There are some government offices that have more of a direct effect on our lives than others. The Cobb County Tax Assessor plays a very big role in the lives of home owners and commercial property owners in Cobb County. This is the reason that property owners in Cobb County should be aware of the role of the Cobb County Tax Assessor and what rights you, as the property owner, have with regards to the Tax Assessor.
What Does the Cobb County Tax Assessor Do?
Some people may think that the Tax Assessor is responsible for charging them taxes and taking their money. That’s not true though. The Cobb County Tax Assessor is responsible for sending an appraiser to your property to assess the value of that property before the property taxes are calculated. The assessor will build a file about your property that is full of all of the details of your home or commercial building and the land it is on. There will be information about any improvements that you’ve done that change the value of the structure. There will also be outside information that is used to come up with a number to put on your property to indicate its value.
How Does the Cobb County Tax Assessor Give My Property a Value?
The Cobb County Tax Assessor has to try to establish what is known as the fair market value for your property. The fair market value is based on what the property could realistically be sold for. That means the amount of money that a buyer and a seller would be able to agree upon without having any kind of convincing pressure to be applied. It’s the value that both parties could easily agree on as the purchase price.
To find the fair market value of a property, the Cobb County Tax Assessor can use three different methods. The first valuation method is based on a sales comparison approach. The assessor looks at what other properties in the area, that are similar to the property that is being assessed, have sold recently and how much they were sold for. The attributes of the properties chosen for comparison have to be very like what is present in the property that is being evaluated, and there have to be a number of comparables to use, not just one or two. Sometimes the assessor will look into sales from one or two years past, but usually only if there haven’t been very many that fit the bill in the current year.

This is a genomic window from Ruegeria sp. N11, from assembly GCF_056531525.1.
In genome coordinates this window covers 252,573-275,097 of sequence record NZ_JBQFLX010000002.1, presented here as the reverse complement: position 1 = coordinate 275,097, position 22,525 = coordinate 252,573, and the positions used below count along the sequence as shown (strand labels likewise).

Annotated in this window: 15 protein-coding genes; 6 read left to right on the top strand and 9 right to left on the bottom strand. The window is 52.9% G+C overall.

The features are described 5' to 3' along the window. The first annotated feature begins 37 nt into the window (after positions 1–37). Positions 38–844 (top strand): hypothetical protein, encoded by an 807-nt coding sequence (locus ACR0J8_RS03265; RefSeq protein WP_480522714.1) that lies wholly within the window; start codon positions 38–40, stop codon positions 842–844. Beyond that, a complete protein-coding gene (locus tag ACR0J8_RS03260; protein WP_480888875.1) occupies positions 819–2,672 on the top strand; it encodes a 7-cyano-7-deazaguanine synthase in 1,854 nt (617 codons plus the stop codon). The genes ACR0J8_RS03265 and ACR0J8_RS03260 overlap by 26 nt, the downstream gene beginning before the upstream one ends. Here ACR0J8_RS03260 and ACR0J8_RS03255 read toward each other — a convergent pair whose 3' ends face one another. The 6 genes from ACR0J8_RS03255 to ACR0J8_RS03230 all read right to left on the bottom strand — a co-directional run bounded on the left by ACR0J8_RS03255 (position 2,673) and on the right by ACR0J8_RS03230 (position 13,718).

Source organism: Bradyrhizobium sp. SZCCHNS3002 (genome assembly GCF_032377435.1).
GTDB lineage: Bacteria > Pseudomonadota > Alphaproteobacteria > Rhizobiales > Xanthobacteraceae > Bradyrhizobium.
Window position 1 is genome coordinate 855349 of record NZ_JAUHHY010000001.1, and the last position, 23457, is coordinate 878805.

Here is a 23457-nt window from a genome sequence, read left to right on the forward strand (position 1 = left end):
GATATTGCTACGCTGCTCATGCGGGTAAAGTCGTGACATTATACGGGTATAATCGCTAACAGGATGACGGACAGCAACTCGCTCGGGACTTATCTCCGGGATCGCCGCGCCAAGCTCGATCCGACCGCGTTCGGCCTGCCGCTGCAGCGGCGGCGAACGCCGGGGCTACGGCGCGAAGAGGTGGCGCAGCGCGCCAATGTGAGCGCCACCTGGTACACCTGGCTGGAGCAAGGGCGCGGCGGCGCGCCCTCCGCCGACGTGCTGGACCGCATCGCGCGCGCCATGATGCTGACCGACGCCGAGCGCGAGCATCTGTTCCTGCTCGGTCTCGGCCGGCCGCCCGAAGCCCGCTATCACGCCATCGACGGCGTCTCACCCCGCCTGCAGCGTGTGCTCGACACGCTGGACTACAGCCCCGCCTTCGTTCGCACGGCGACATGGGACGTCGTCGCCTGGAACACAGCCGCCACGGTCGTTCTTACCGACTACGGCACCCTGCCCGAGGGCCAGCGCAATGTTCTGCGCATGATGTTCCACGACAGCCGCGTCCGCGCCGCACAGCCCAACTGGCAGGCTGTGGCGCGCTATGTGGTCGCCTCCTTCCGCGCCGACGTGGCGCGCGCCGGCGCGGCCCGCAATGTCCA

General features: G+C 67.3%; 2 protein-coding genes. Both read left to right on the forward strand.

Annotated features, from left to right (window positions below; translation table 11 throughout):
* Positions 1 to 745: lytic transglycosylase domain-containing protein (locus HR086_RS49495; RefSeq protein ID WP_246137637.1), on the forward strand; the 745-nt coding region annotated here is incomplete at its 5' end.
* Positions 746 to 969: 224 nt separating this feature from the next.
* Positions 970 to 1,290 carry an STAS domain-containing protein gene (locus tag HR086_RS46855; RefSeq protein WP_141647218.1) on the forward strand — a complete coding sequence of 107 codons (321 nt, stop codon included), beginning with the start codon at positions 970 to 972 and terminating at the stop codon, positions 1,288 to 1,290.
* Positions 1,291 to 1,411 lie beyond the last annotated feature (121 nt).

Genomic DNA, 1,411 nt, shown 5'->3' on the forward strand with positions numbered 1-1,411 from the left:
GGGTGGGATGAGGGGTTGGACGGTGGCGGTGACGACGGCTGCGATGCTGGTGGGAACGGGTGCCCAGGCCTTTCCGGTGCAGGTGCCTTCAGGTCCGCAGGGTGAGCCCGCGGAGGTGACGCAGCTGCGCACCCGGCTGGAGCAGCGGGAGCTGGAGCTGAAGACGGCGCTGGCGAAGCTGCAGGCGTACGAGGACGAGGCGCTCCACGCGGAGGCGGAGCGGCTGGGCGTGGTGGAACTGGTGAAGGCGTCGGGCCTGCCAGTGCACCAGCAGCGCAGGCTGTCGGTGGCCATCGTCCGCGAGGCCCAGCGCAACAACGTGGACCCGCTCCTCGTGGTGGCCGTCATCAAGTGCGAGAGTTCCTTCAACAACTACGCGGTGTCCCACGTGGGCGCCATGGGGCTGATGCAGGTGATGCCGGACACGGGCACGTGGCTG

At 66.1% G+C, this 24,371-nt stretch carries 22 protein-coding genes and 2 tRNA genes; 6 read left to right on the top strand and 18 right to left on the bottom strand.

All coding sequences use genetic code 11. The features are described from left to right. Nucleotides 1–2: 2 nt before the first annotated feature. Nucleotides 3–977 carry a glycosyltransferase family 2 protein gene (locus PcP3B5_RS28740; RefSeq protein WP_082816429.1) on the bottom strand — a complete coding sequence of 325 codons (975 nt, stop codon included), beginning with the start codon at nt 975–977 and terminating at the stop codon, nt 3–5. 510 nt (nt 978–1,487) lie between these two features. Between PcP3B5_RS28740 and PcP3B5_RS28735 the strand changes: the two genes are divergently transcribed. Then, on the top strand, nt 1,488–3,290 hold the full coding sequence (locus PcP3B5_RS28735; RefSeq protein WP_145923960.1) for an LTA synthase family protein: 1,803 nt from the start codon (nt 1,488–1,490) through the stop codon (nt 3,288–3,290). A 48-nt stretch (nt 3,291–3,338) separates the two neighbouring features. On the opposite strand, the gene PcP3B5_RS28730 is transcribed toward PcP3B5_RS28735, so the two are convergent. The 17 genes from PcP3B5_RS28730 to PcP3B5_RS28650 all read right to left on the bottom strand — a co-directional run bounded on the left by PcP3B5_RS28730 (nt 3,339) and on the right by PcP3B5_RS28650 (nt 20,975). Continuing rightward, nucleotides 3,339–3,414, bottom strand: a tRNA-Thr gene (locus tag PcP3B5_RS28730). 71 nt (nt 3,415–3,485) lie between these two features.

The second method is considered the cost approach. So this method is looking for the answer to the question of, how much would it cost to reproduce this property right now. The Cobb County Tax Assessor looks at the costs of materials and labor to build a new structure. Then the depreciation that has accumulated to that point is calculated and subtracted from the total of the replacement cost. Finally, the value of the land is added to the amount that was calculated with the depreciation accounted for. That will then be the assessed value of the property.
The third method is the income approach. This one is used for properties that are used to generate income. So if you have a rental property, or you lease a commercial space to someone, the income approach can be used to assess the value of your property. There are some different things to consider with this method, obviously. The assessor has to look at how much income you will gross from the use of that property. Then the operating expenses will be evaluated. That will come up with the net income you are making. An appropriate capitalization rate is then applied to the net income value which will result in the value of the property per the income approach.
After the Cobb County Tax Assessor Appraises Your Property
Once your property has been assessed and given a value, then the Tax Commissioner’s Office gets involved. That office is responsible for applying the millage rates and coming up with the amount of property tax you will be billed. The offices work hand-in-hand, but they are not the same thing. The Cobb County Tax Assessor gathers the information needed so that the Tax Commissioner’s Office can apply the appropriate millage rate to the amount of value for your property.
Does the Cobb County Tax Assessor Make Mistakes?
As is true of any government office, this office can make mistakes sometimes too. There are very good guidelines and methodologies that are used by the Cobb County Tax Assessor, but these are applied by people. Human beings are not perfect and we all make mistakes or errors. The process for assessing the value of a property is laid out in a way to try not to have errors come up, but there’s only so much that can be done. To account for possible mistakes or oversights, there is an appeal process for the assessed value of a property.
How Do You File an Appeal with the Cobb County Tax Assessor?
If you feel that your property was given a value that is higher than what it should be, you can appeal it. You’ll have 45 days to get an appeal filed with the Cobb County Tax Assessor, in writing. In the letter of appeal, the property owner needs to specify whether they wish to have the appeal heard by the BOE (Boards of Equalization), a hearing officer or in a non-binding arbitration.
Once the appeal is reviewed in the manner that was chosen, the decision will be communicated to the property owner. The owner can either accept the decision or reject it and push the case further up the line to the Cobb County Superior Court. From there, the case will be presented and heard again, and a decision will be rendered.
If You Want Help with an Appeal to the Cobb County Tax Assessor
You can get help with your appeal from the professionals at Fair Assessments, LLC. Give them a call or shoot over an email, and they’ll get you scheduled for a consultation and review of your case whenever works best for you.